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Mine town 'feeling it in their guts': vicar -

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Mine town 'feeling it in their guts': vicar

Broadcast: 24/11/2010

Reporter: Tony Jones

Holy Trinity Anglican Church Vicar Marge Tefft tells Lateline that the entire community of
Greymouth is connected to the mine and feeling the tragedy in their guts.

Transcript

TONY JONES, PRESENTER: A short time ago I spoke to the vicar of Greymouth's Holy Trinity Anglican
Church, Marge Tefft, who earlier this evening held a service for the community.

Marge Tefft, thank you for joining us.

MARGE TEFFT, VICAR, HOLY TRINITY ANGLICAN CHURCH: Thank you, Tony.

TONY JONES: Now, Greymouth is small. We know this is very tight-knit community. Can you give us
some idea of what the people are going through tonight and particularly the relatives?

MARGE TEFFT: Well, you're right: it is a small and close-knit community, which means that everybody
knows somebody linked with this catastrophe and therefore we're all feeling it in the guts.

Obviously the families are feeling it worse than I would say probably those that work at Pike
River. They're just devastated as well, but there's a ripple effect; it's just affected everyone in
our community. And the news today just really gutted us all.

There was such a glimmer of hope this morning when the bore hole had gone through and the robots
were moving and the miner's lamp was found, and then to get the news this afternoon that there'd
been the second explosion and now no hope really has devastated us.

TONY JONES: You conducted a service tonight yourself. First of all, that must have been very
emotional and I'm wondering what the mood was and what you said to the people at the service?

MARGE TEFFT: Yes, this was a prayer vigil. We had scheduled them for every night this week for a
half hour, 7.30 to 8. The mood was one of deep sadness and grief, as you can imagine, and yet the
people had gathered to cling to each other and to look to God for help. And so in that sense, there
is hope.

Not so much the hope that the miners are coming out, but hope that we are going to get through
this, that God's going to be with us to see us through, that even though this tragedy is going to
mark this community forever, it is one that we are going to get through and hopefully be stronger
for in the end.

TONY JONES: Did it break the tension or did it make things worse to be told by someone that there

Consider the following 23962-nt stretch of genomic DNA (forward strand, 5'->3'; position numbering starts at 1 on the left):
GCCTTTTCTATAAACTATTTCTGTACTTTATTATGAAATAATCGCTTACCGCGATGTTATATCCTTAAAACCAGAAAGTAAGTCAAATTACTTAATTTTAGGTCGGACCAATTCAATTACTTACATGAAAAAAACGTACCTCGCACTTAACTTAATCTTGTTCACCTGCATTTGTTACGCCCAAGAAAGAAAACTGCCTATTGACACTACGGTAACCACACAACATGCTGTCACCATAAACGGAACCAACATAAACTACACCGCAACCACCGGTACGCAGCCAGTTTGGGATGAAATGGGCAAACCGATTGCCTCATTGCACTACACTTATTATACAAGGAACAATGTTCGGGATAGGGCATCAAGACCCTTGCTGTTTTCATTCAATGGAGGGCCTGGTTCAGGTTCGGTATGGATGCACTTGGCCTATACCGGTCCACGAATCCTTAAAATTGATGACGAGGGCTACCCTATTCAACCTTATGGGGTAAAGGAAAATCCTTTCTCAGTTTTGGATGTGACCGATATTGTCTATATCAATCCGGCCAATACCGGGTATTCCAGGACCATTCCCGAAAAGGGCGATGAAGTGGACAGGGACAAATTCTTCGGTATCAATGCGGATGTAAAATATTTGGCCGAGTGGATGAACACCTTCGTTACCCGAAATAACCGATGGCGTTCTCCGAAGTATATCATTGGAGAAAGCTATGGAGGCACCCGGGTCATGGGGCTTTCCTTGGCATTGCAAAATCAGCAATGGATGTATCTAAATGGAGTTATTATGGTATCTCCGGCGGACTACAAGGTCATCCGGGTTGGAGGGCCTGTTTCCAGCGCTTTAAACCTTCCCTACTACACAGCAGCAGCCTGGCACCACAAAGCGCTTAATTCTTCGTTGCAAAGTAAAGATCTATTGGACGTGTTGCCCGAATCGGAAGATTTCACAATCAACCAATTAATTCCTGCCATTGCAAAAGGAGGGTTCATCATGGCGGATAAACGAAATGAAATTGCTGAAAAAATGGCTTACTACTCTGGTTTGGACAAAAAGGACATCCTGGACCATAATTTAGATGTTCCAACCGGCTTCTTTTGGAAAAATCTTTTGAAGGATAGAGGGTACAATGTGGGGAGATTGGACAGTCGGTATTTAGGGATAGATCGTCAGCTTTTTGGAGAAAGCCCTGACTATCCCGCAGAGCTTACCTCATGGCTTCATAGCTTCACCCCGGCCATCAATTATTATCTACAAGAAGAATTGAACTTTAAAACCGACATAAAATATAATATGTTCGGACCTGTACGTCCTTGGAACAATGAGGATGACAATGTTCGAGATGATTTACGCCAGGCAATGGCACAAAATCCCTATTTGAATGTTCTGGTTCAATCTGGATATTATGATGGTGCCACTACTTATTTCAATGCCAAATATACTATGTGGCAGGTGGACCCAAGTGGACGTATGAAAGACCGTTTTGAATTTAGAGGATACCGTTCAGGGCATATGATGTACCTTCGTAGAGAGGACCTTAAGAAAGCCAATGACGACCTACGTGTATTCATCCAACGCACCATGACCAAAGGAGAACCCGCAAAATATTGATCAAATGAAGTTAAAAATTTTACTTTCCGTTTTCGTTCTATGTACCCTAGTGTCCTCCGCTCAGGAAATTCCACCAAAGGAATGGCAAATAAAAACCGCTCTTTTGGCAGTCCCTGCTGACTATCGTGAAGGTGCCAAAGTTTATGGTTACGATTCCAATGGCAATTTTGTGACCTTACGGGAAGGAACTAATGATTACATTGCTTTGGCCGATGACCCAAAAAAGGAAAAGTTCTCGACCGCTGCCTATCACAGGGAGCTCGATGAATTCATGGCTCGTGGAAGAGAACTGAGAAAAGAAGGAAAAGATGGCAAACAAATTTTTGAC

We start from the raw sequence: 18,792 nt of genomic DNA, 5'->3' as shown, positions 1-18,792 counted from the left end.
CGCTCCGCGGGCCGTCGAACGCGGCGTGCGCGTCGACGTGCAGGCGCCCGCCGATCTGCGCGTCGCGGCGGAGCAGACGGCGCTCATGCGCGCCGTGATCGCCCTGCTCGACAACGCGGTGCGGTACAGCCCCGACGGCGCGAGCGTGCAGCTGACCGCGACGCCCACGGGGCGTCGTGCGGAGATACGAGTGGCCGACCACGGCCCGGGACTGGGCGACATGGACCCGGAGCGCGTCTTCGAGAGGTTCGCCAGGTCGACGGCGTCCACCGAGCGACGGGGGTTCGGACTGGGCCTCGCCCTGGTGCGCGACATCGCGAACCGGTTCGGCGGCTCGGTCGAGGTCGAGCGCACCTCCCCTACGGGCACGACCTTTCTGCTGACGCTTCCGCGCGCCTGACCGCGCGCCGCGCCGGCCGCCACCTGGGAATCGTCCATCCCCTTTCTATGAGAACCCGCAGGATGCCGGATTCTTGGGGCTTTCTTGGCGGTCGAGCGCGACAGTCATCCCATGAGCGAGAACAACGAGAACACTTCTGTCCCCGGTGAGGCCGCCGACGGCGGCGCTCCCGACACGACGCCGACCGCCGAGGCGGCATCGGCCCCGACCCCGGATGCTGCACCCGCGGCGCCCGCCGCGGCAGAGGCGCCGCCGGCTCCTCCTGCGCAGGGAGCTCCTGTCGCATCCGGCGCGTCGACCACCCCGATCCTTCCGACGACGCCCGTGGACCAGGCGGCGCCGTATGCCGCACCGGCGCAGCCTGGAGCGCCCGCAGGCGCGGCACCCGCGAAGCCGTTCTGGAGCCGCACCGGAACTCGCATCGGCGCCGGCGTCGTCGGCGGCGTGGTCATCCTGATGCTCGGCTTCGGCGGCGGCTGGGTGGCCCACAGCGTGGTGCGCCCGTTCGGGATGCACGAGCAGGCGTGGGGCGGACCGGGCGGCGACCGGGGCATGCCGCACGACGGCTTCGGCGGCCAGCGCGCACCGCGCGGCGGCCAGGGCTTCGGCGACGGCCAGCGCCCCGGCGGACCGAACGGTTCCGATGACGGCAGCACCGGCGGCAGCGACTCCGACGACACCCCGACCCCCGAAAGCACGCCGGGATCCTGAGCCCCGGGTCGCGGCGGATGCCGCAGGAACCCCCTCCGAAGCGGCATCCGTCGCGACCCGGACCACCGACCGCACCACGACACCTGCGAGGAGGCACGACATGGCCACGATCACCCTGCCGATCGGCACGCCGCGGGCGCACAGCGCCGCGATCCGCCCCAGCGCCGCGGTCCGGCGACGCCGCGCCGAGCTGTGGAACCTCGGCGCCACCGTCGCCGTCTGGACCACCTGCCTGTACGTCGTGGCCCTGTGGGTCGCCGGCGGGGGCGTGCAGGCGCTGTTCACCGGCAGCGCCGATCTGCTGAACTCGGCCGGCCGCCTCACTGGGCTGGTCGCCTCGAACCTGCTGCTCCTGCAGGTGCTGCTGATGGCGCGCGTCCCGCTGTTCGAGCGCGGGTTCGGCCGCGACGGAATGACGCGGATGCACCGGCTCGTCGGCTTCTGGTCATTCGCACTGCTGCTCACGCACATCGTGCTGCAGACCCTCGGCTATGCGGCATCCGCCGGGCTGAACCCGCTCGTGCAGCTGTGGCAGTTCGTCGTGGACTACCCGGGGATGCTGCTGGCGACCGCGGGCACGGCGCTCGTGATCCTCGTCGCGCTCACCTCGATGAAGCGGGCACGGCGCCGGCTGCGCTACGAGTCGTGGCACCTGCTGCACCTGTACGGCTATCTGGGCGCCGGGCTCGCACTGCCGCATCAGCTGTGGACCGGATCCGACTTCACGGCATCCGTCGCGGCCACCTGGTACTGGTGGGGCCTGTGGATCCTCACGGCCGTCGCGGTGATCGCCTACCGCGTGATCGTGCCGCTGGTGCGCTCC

was no hope anymore?

MARGE TEFFT: What it did was it finally stopped the uncertainty, and so in that sense I think the
tension was broken. We now know the outcome, and for many, that's what they wanted: they wanted to
know what had happened. And there is a sense of finality because of the second explosion.

So in that regard, I guess you could say that the tension has been relieved because the uncertainty
has been resolved. However, the grief is now much deeper because now there is not the hope that
they will come out, and so the grief is very, very deep.

TONY JONES: It's being described as the region's darkest hour in its entire history and I'm
wondering how hard it will be for people to go down those mines again sometime in the future?

MARGE TEFFT: Yes, I'm sure that will be incredibly difficult. We've heard stories this week of folk
who had survived the Strongman mine disaster back in 1967, and if my memory is right in what I've
heard, the men who survived it had to go back down into mine the next day. Now, I'm not 100 per
cent sure on that, but that is something I believe I heard. And how hard it would have been for
them to go in to retrieve the bodies of their colleagues. And just what's going to happen at the
Pike River of course we do not know. That's for the Pike River management to inform you at an
appropriate time.

TONY JONES: We've seen anger, we've seen recriminations from some of the relatives and the friends
of the victims that the rescuers did not go in very early on. Are you seeing that and is there a
sort of breaking of tension now and anger in the community?

MARGE TEFFT: Yes, I did hear about that. At our service this evening, there was none of that. So, I
saw quite a different side and that was the deep grief and the looking to God for help and support
from one another. We did not see any of the anger expressed at the vigil tonight.

TONY JONES: How important will it be for the relatives and the friends for the bodies to be brought
up and to be laid to rest?

MARGE TEFFT: Well, obviously it brings a better sense of closure if the bodies can be recovered and
there can be funeral services. I do not know all that is going on for that right now. I can't
comment on what the plans are. But certainly I think folk have a keener sense of closure if a body
is able to be buried by the family, yes.

TONY JONES: Marge Tefft, we thank you very much for coming to join us on what's obviously a very
difficult night for the community, but also for you. Thanks for being there.

MARGE TEFFT: Thank you, Tony.